بزهکاری در نوجوانان پسر: نقش آلکسی تایمیا و ساختار خانواده
|کد مقاله||سال انتشار||مقاله انگلیسی||ترجمه فارسی||تعداد کلمات|
|31187||2015||12 صفحه PDF||سفارش دهید||5065 کلمه|
Publisher : Elsevier - Science Direct (الزویر - ساینس دایرکت)
Journal : Journal of Adolescence, Volume 29, Issue 3, June 2006, Pages 321–332
The purpose of this study was to examine the linkages between alexithymia and delinquency in male adolescents (age ranging from 14 to 18 years), and to investigate whether alexithymia was a good discriminatory factor for juvenile delinquency. Thirty-six offender adolescents and 46 non-offender control adolescents participated in the study and completed the 20-item Toronto Alexithymia Scale (TAS-20) (alexithymia), the Revised Children's Manifest Anxiety Scale (R-CMAS) (anxiety), the Liste d’Adjectifs Bipolaires et en Echelles de Likert (LABEL) (personality—Big Five) and demographic data. Findings revealed that the adolescents of the offender group scored high on alexithymia and that proportion of disrupted family structure in the offender group is higher than in the control group. Logistic regressions confirmed that alexithymia and family structure are the strongest discriminatory factors for juvenile delinquency. Limitations and clinical implications are discussed, and recommendations for future research are provided.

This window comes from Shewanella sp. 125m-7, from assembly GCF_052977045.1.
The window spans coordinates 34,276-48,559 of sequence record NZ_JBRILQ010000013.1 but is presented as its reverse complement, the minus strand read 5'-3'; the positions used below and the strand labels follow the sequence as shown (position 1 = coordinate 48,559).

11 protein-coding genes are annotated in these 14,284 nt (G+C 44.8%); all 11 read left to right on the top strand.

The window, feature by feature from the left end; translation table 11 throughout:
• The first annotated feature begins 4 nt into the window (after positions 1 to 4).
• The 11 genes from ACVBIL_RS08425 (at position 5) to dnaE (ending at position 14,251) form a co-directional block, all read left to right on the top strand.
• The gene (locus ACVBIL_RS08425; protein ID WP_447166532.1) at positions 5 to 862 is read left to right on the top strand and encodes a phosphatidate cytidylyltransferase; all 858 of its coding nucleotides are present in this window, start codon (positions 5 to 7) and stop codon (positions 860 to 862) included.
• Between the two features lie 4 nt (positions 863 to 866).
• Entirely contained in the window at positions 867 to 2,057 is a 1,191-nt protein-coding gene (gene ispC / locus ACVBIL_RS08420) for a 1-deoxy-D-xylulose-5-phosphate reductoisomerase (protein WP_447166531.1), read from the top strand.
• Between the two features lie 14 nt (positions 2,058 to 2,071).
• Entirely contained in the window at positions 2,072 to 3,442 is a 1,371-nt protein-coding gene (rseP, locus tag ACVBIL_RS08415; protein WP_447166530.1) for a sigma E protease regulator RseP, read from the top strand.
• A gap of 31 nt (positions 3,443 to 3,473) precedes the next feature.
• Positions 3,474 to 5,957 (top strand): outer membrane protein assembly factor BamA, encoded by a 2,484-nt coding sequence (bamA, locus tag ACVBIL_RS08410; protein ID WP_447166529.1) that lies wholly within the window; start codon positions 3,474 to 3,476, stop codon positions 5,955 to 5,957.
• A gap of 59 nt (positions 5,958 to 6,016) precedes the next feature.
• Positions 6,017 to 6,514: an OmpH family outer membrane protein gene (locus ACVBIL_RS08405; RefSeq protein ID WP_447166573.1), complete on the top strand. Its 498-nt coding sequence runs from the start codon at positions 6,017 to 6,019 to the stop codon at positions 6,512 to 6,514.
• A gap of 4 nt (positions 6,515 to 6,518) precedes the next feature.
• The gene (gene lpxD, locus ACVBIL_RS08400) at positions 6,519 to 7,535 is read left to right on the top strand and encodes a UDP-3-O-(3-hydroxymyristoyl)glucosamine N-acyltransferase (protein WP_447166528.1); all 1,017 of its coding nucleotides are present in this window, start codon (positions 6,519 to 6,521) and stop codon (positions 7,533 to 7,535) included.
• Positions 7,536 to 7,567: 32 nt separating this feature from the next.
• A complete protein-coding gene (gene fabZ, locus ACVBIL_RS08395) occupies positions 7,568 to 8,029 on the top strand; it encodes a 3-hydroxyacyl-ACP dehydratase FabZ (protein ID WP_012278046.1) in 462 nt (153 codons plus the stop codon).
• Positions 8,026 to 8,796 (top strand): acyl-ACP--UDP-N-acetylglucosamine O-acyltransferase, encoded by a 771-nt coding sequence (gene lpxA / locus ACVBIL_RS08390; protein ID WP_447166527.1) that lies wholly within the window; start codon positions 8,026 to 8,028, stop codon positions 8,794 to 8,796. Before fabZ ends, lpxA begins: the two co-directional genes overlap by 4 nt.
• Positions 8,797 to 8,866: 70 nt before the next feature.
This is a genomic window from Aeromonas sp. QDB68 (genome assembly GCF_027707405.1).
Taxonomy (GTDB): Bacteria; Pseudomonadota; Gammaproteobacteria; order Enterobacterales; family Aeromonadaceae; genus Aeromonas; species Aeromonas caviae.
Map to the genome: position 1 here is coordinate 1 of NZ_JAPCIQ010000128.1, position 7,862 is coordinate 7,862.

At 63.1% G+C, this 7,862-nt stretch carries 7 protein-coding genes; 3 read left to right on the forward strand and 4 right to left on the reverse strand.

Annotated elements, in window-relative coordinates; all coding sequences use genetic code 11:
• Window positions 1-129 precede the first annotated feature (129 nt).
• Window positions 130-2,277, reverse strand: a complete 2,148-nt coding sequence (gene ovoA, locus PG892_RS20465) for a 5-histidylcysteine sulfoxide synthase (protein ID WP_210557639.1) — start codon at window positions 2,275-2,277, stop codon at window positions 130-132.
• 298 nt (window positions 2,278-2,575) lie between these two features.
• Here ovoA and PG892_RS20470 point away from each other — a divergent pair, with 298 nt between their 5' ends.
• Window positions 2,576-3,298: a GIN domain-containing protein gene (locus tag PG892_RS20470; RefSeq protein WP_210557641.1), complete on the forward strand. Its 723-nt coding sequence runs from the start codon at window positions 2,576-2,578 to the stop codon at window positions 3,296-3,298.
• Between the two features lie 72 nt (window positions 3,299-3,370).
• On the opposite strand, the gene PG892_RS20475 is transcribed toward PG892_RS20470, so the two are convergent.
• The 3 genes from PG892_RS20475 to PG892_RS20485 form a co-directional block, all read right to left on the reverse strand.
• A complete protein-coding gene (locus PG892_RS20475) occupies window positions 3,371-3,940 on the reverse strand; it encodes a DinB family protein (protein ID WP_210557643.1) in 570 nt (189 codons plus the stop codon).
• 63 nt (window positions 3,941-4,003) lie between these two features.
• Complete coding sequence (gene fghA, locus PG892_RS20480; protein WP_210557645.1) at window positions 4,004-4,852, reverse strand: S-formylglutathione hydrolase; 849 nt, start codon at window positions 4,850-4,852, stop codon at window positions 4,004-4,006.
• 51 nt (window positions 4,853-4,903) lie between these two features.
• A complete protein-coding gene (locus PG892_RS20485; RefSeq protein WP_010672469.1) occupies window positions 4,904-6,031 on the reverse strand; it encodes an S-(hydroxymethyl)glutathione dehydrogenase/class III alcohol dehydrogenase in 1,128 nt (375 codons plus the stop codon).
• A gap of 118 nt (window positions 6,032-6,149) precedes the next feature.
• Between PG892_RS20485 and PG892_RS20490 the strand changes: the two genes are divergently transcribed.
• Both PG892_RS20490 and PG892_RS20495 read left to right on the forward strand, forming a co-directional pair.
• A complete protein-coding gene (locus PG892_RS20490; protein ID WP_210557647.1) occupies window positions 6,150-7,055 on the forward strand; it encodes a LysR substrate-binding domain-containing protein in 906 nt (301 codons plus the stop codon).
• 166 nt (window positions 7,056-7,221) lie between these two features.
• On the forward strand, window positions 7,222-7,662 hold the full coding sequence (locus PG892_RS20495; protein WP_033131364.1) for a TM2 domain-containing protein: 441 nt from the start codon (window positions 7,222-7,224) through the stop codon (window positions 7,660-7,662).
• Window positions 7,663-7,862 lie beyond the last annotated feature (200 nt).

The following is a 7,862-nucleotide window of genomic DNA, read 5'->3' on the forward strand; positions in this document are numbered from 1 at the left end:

In the psychoanalytic literature, acting-out and other means of enacted repetitions, typical of juvenile offenders, are often conceptualized as the result of a deficit in mental elaboration (Cahn, 1987). Currently, several authors consider the concept of alexithymia to be related to this deficit in mental elaboration ( McDougall, 1982; Quartier & Zimmermann, 2004; Tardif, 1998). The construct of alexithymia, literally without word for feelings, is based on observations of psychosomatic patients and was first introduced in the early 1970s by Sifneos (1973). The alexithymia construct covers a cluster of cognitive and affective features, mainly characterized by a difficulty in identifying and expressing feelings, a striking paucity of fantasies, and an externally oriented cognitive style ( Nemiah, Freyberger, & Sifneos, 1976). These features are thought to reflect a deficit in the cognitive processing and regulation of emotional states ( Taylor, Bagby, & Parker, 1997). Alexithymia was first studied in classical psychosomatic or somatic disorders. However, during the last decade, it has been investigated from other perspectives ( Taylor & Bagby, 2004), and has been associated with a great variety of medical disorders (e.g. hypertension and inflammatory bowel diseases) and psychiatric disorders (e.g. substance use and eating disorders) ( Taylor, 2000; Taylor et al., 1997). Theoretical and empirical works regarding the aetiology of juvenile delinquency that include individual, familial and social factors are abundant. However, while clinicians and researchers can define groups of adolescents who might be at risk for delinquency, few authors have tried to predict why some of these at-risk youths develop delinquent behaviours, while others do not. The alexithymia construct may have implication for understanding this evolution and the development of repetitive and disruptive behaviours in juvenile offenders. Thirty years ago, Nemiah et al. (1976) indicated that alexithymic patients “may on occasion manifest brief but violent outbursts of affective behaviours” (p. 432), but are unaware of underlying feelings expressed. Since then, several authors have published clinical and theoretical works suggesting the presence of alexithymia among juvenile offenders (Jeammet, 2001; Marohn (1990) and Marohn (1992); Schreiber, 1992). However, empirical works studying alexithymic characteristics in this population are rare. In fact, besides two published studies (Langevin & Hare, 2001; Moriarty, Stough, Tidmarsh, Eger, & Dennison, 2001) there are, to our knowledge, no data on alexithymia in samples of juvenile offenders. Moriarty et al. (2001) investigated emotional intelligence in 15 male adolescent sex offenders and 49 male non-offenders and showed that sex offenders presented difficulty in identifying feelings and were more aggressive than control adolescents. However, even if the results indicated high scores on the alexithymia scale (20-item Toronto Alexithymia Scale (TAS-20)) (Bagby, Parker, & Taylor, 1994; Bagby, Taylor, & Parker, 1994), there were no significant differences between the two groups. In their study, Langevin and Hare (2001) examined the link between psychopathy, alexithymia and ability for symbolization in a sample of 60 male adolescents (40 offenders and 20 controls). As expected, they reported that alexithymia correlated positively with psychopathy and negatively with the capacity for symbolization. Moreover, descriptive statistics showed that juvenile offenders recorded higher score on TAS-20 than the control group. Finally, there is some evidence suggesting that juvenile offenders present an impairment of their facial affect recognition ability (McCown, Johnson, & Austin (1986) and McCown, Johnson, & Austin (1988)). This ability is commonly associated with alexithymia (Lane, Lee, Riedel, Shapiro, & Kaszniak, 2000; Lane et al., 1996). The aim of the present study is to examine the relative contribution of alexithymia to explain juvenile delinquency. Specifically, it is hypothesized that delinquents are more alexithymic than control group subjects and that alexthymia could better differentiate juvenile offenders from juvenile non-offenders than other personality, mood and demographic variables.